Update: July 31 2020 (2:26AM ET): Canalys reported yesterday that Huawei managed to pass Samsung as the number one smartphone maker in the world in Q2 2020. Now, two more tracking firms have corroborated the change at the top.
Counterpoint Research has revealed its Q2 2020 results, noting that the Chinese brand shifted 54.8 million units during the quarter compared to Samsungâ€™s 54.2 million. Both brands reportedly accounted for 20% global market-share as a result.
â€œHuawei was able to attain this feat due to a unique market scenario created because of COVID-19. China, Huaweiâ€™s largest market, is now recovering from the pandemic compared to other markets like Europe, LATAM, and North America,â€� the firmâ€™s associate director Tarun Pathak noted, while saying China accounted for 71% of Huaweiâ€™s shipments.
Fellow research firm Omdia also confirmed the change in its Q2 2020 report, finding that Huawei shipped 55.8 million units in the quarter compared to Samsungâ€™s 54.3 million figure.
Omdia joined the other firms in saying that Huawei was able to benefit from Chinaâ€™s COVID-19 recovery in contrast to Samsung. However, the tracking company also attributed the success to Huawei being able to â€œmitigate impacts on its international businessâ€� due to the US trade ban.
Original article: July 30 2020 (): Huawei has eclipsed Samsung as the worldâ€™s biggest smartphone maker in Q2 2020, according to a report by Canalys. This comes after Counterpoint Research suggested that Huawei had briefly surpassed Samsung in April 2020.
Canalys said that itâ€™s the first time in nearly a decade that a company other than Samsung or Apple has led a quarterly global smartphone shipments list.
As companies struggle to maintain momentum during the pandemic, few have managed to weather the storm. While Huawei has seemingly struggled as much as its rivals on the global stage, it has been aided in a big way by growing strength in its local market. As China was among the first countries to largely recover from the pandemicâ€™s effects, Huaweiâ€™s operations there kept the company buoyant.
How buoyant, you ask? Chinese shipments are now said to account for 72% of the companyâ€™s total shipments share, up from 61% in Q1 2020 and just over 50% a year prior. This helped to cushion Huaweiâ€™s international fall, which saw another 27% decrease in Q2 2020, the fifth successive quarter that the company has seen declining global shipments.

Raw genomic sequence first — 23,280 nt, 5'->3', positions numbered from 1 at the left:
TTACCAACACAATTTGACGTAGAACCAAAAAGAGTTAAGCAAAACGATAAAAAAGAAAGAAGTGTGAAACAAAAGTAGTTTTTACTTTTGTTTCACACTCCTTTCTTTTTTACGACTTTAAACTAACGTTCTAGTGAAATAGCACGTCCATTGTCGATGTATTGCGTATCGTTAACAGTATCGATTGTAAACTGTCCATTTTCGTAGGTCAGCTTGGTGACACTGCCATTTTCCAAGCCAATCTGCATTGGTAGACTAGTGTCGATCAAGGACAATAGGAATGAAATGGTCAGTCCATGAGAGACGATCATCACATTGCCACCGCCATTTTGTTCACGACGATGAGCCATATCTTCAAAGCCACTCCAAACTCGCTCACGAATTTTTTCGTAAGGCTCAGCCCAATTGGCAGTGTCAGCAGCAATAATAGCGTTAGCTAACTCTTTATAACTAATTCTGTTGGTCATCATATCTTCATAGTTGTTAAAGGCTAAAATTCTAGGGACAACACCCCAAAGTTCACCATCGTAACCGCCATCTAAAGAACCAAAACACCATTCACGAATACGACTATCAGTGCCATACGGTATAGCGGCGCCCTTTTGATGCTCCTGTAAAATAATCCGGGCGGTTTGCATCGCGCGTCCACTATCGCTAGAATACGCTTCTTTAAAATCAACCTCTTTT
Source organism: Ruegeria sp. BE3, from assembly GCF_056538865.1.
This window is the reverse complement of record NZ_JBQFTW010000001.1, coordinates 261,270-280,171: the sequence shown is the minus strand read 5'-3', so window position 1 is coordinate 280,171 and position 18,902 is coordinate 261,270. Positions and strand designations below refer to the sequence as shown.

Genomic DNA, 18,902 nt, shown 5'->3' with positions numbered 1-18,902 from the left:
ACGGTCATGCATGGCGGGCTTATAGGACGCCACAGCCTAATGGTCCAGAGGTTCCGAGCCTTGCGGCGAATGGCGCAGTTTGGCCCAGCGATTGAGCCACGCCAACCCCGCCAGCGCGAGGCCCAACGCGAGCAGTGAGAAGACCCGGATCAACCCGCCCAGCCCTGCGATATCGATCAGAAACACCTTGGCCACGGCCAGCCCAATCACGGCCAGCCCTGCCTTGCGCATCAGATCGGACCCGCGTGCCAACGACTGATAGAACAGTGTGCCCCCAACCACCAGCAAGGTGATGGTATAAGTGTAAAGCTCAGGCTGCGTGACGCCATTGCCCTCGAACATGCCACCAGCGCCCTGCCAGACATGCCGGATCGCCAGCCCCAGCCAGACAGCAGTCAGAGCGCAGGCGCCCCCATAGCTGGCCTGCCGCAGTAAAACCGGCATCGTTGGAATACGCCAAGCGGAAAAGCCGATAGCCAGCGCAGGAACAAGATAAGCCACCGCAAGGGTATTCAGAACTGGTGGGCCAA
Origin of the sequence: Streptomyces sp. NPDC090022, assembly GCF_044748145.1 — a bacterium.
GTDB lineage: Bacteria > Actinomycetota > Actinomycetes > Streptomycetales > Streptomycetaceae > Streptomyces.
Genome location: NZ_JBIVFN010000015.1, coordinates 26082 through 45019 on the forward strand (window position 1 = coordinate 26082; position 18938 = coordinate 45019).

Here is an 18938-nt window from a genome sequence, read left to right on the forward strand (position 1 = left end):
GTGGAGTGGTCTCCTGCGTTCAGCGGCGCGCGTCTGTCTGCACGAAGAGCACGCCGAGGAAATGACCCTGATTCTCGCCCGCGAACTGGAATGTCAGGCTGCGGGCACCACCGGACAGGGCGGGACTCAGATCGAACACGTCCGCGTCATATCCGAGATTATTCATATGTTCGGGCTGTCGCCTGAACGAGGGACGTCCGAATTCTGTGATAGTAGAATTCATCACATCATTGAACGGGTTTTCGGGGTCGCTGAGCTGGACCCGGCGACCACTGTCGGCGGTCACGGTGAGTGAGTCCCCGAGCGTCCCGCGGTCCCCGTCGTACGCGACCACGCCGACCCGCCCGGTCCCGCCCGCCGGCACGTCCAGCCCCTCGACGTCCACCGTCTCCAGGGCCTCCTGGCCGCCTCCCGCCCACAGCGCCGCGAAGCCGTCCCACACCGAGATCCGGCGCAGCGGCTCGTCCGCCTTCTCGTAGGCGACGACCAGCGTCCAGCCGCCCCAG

In comparison, Samsung holds less than 1% of the market in China. The Korean companyâ€™s international shipments figure saw an even steeper fall than Huawei too. It recorded a 30% year-over-year drop in Q2 2020. Huawei recovered slightly over the previous quarter, but still saw a fall of 27% in shipments beyond China.
In terms of total units shipped, Huawei reportedly saw 55.8 million devices leave its factories in Q2 2020. Samsungâ€™s quoted figure stands at 53.7 million units.
Post-pandemic recovery aided Huawei
â€œThis is a remarkable result that few people would have predicted a year ago,â€� said Canalys senior analyst Ben Stanton. â€œIf it wasnâ€™t for COVID-19, it wouldnâ€™t have happened.â€�
That said, itâ€™s not clear if itâ€™s a position Huawei will be able to maintain post-pandemic. As more countries recover economically from the fallout, the companyâ€™s US trade ban will likely continue to impact its global performance.
These effects are pretty clear too judging by 2019 data. Just prior to the ban, Huawei saw a 61% increase to its global shipments in Q1 2019. The company in March reportedly expected its troubles to affect its sales by as much as 20% in 2020.
Samsung may also expect a brief rise in device shipments in the latter half of the year following its August 5 event and the announcement of the Galaxy Note 20 series. Itâ€™s likely that Huawei will also debut its Mate 40 series this year, but it may be subject to delays.